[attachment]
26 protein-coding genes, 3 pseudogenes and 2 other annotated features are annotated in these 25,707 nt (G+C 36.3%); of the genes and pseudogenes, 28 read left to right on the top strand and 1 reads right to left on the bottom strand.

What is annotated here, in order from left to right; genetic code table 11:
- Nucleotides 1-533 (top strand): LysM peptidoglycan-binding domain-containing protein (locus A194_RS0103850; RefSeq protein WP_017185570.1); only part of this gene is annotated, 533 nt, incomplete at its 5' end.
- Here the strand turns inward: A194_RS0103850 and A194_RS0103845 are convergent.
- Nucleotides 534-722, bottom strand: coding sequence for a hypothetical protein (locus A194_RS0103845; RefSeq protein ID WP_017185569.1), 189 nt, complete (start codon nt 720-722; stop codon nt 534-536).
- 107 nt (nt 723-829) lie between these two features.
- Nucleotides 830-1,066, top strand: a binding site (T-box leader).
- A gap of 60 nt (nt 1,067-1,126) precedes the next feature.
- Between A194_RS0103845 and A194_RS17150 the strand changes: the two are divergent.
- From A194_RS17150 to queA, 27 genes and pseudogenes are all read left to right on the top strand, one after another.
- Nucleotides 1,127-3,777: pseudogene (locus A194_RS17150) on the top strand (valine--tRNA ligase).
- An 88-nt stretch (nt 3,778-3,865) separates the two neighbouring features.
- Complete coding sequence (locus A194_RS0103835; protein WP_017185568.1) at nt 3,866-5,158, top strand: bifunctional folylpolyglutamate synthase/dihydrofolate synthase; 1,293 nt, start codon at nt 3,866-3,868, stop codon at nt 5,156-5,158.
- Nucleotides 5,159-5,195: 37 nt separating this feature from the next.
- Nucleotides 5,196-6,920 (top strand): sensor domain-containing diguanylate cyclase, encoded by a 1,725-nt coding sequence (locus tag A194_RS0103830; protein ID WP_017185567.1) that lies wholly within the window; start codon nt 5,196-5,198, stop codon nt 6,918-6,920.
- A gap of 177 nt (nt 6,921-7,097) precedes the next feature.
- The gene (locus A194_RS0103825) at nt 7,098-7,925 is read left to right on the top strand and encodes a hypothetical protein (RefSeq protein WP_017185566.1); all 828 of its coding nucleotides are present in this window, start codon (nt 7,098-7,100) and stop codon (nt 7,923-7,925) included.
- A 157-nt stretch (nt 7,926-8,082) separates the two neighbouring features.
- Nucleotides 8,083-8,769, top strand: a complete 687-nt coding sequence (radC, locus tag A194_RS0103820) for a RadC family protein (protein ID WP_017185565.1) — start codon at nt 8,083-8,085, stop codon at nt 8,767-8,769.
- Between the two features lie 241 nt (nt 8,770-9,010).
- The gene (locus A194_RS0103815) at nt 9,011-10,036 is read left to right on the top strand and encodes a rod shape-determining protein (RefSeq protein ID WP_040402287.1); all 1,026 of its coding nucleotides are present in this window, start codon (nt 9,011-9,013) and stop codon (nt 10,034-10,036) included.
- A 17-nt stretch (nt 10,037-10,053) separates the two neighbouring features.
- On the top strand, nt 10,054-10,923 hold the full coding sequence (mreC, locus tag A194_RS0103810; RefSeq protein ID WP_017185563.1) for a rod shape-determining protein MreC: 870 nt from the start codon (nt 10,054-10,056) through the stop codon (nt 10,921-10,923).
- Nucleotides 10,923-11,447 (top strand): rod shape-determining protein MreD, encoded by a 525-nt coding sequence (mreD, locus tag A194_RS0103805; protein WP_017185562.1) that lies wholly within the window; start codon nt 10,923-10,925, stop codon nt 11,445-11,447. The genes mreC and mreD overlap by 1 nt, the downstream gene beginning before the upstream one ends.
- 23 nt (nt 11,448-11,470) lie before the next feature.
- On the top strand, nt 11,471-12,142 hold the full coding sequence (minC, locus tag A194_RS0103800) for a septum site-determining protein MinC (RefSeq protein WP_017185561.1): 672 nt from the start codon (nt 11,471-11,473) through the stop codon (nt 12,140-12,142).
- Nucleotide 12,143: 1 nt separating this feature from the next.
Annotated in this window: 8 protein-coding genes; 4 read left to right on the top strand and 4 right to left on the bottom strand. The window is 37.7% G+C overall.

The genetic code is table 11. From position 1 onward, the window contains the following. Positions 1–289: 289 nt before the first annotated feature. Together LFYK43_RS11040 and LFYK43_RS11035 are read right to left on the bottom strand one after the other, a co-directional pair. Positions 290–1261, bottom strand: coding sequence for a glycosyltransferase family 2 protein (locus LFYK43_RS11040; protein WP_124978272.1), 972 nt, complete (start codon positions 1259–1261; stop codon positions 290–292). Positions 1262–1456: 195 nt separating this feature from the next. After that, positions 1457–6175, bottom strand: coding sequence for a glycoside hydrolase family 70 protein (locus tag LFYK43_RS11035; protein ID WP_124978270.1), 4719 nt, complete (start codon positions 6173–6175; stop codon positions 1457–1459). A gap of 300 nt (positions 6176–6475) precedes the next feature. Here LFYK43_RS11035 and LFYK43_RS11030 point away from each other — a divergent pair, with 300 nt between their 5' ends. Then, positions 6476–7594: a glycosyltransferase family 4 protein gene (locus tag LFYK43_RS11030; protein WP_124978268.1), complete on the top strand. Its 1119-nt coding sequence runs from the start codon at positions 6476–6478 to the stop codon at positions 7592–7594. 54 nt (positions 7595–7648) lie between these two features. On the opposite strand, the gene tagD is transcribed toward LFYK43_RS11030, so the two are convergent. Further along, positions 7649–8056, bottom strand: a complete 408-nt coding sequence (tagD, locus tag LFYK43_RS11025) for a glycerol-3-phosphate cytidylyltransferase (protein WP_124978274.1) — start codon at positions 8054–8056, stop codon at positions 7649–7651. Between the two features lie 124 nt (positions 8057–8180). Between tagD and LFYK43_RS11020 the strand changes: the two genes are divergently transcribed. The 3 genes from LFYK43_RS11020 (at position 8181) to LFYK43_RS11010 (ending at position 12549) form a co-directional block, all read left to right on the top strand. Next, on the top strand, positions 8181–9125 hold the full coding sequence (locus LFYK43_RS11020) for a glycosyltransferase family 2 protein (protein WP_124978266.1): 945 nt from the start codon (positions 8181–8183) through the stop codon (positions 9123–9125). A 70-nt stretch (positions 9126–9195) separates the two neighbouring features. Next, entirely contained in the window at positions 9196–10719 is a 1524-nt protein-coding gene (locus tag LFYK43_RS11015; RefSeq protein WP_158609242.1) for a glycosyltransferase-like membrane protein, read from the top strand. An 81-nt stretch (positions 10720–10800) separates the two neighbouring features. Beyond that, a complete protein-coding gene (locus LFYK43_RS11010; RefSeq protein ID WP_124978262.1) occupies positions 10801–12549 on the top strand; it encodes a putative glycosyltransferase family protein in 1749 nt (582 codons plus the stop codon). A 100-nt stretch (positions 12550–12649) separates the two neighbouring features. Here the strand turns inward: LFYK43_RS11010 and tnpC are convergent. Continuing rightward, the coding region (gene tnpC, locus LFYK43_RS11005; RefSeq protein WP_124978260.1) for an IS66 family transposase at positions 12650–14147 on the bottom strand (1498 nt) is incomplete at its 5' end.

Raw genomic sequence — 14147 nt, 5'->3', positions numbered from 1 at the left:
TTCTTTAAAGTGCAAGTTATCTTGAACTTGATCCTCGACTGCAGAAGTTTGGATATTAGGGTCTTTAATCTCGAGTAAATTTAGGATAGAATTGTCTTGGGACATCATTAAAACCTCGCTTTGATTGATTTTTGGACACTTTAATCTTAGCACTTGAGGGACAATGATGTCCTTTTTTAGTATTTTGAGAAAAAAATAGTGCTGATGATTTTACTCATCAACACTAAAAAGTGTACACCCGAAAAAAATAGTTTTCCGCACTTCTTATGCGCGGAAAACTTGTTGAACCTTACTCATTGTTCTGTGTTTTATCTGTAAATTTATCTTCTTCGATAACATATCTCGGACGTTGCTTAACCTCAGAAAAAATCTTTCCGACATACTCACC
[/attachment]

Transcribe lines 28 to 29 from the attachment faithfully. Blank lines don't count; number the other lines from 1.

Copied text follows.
Annotated in this window: 8 protein-coding genes; 4 read left to right on the top strand and 4 right to left on the bottom strand. The window is 37.7% G+C overall.

The genetic code is table 11. From position 1 onward, the window contains the following. Positions 1–289: 289 nt before the first annotated feature. Together LFYK43_RS11040 and LFYK43_RS11035 are read right to left on the bottom strand one after the other, a co-directional pair. Positions 290–1261, bottom strand: coding sequence for a glycosyltransferase family 2 protein (locus LFYK43_RS11040; protein WP_124978272.1), 972 nt, complete (start codon positions 1259–1261; stop codon positions 290–292). Positions 1262–1456: 195 nt separating this feature from the next. After that, positions 1457–6175, bottom strand: coding sequence for a glycoside hydrolase family 70 protein (locus tag LFYK43_RS11035; protein ID WP_124978270.1), 4719 nt, complete (start codon positions 6173–6175; stop codon positions 1457–1459). A gap of 300 nt (positions 6176–6475) precedes the next feature. Here LFYK43_RS11035 and LFYK43_RS11030 point away from each other — a divergent pair, with 300 nt between their 5' ends. Then, positions 6476–7594: a glycosyltransferase family 4 protein gene (locus tag LFYK43_RS11030; protein WP_124978268.1), complete on the top strand. Its 1119-nt coding sequence runs from the start codon at positions 6476–6478 to the stop codon at positions 7592–7594. 54 nt (positions 7595–7648) lie between these two features. On the opposite strand, the gene tagD is transcribed toward LFYK43_RS11030, so the two are convergent. Further along, positions 7649–8056, bottom strand: a complete 408-nt coding sequence (tagD, locus tag LFYK43_RS11025) for a glycerol-3-phosphate cytidylyltransferase (protein WP_124978274.1) — start codon at positions 8054–8056, stop codon at positions 7649–7651. Between the two features lie 124 nt (positions 8057–8180). Between tagD and LFYK43_RS11020 the strand changes: the two genes are divergently transcribed. The 3 genes from LFYK43_RS11020 (at position 8181) to LFYK43_RS11010 (ending at position 12549) form a co-directional block, all read left to right on the top strand. Next, on the top strand, positions 8181–9125 hold the full coding sequence (locus LFYK43_RS11020) for a glycosyltransferase family 2 protein (protein WP_124978266.1): 945 nt from the start codon (positions 8181–8183) through the stop codon (positions 9123–9125). A 70-nt stretch (positions 9126–9195) separates the two neighbouring features. Next, entirely contained in the window at positions 9196–10719 is a 1524-nt protein-coding gene (locus tag LFYK43_RS11015; RefSeq protein WP_158609242.1) for a glycosyltransferase-like membrane protein, read from the top strand. An 81-nt stretch (positions 10720–10800) separates the two neighbouring features. Beyond that, a complete protein-coding gene (locus LFYK43_RS11010; RefSeq protein ID WP_124978262.1) occupies positions 10801–12549 on the top strand; it encodes a putative glycosyltransferase family protein in 1749 nt (582 codons plus the stop codon). A 100-nt stretch (positions 12550–12649) separates the two neighbouring features. Here the strand turns inward: LFYK43_RS11010 and tnpC are convergent. Continuing rightward, the coding region (gene tnpC, locus LFYK43_RS11005; RefSeq protein WP_124978260.1) for an IS66 family transposase at positions 12650–14147 on the bottom strand (1498 nt) is incomplete at its 5' end.